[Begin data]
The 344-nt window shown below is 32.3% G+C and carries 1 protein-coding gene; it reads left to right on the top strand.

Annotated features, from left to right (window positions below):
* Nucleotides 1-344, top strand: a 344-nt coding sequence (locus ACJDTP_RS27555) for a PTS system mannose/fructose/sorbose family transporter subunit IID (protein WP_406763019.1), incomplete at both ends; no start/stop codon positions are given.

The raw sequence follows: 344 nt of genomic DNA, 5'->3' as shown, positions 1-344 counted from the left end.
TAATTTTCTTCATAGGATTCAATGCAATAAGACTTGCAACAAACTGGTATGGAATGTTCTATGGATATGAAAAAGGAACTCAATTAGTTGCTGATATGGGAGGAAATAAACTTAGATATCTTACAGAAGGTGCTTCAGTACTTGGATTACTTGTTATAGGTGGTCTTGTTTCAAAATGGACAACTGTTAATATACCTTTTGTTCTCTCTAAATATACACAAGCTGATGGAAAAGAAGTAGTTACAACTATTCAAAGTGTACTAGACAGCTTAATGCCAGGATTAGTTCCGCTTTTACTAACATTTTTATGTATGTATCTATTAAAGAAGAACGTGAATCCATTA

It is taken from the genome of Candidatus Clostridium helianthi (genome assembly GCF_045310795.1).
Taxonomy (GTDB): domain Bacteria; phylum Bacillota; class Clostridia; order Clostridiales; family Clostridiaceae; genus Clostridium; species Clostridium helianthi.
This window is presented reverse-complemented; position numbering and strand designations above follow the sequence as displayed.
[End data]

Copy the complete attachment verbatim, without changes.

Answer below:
The 344-nt window shown below is 32.3% G+C and carries 1 protein-coding gene; it reads left to right on the top strand.

Annotated features, from left to right (window positions below):
* Nucleotides 1-344, top strand: a 344-nt coding sequence (locus ACJDTP_RS27555) for a PTS system mannose/fructose/sorbose family transporter subunit IID (protein WP_406763019.1), incomplete at both ends; no start/stop codon positions are given.

The raw sequence follows: 344 nt of genomic DNA, 5'->3' as shown, positions 1-344 counted from the left end.
TAATTTTCTTCATAGGATTCAATGCAATAAGACTTGCAACAAACTGGTATGGAATGTTCTATGGATATGAAAAAGGAACTCAATTAGTTGCTGATATGGGAGGAAATAAACTTAGATATCTTACAGAAGGTGCTTCAGTACTTGGATTACTTGTTATAGGTGGTCTTGTTTCAAAATGGACAACTGTTAATATACCTTTTGTTCTCTCTAAATATACACAAGCTGATGGAAAAGAAGTAGTTACAACTATTCAAAGTGTACTAGACAGCTTAATGCCAGGATTAGTTCCGCTTTTACTAACATTTTTATGTATGTATCTATTAAAGAAGAACGTGAATCCATTA

It is taken from the genome of Candidatus Clostridium helianthi (genome assembly GCF_045310795.1).
Taxonomy (GTDB): domain Bacteria; phylum Bacillota; class Clostridia; order Clostridiales; family Clostridiaceae; genus Clostridium; species Clostridium helianthi.
This window is presented reverse-complemented; position numbering and strand designations above follow the sequence as displayed.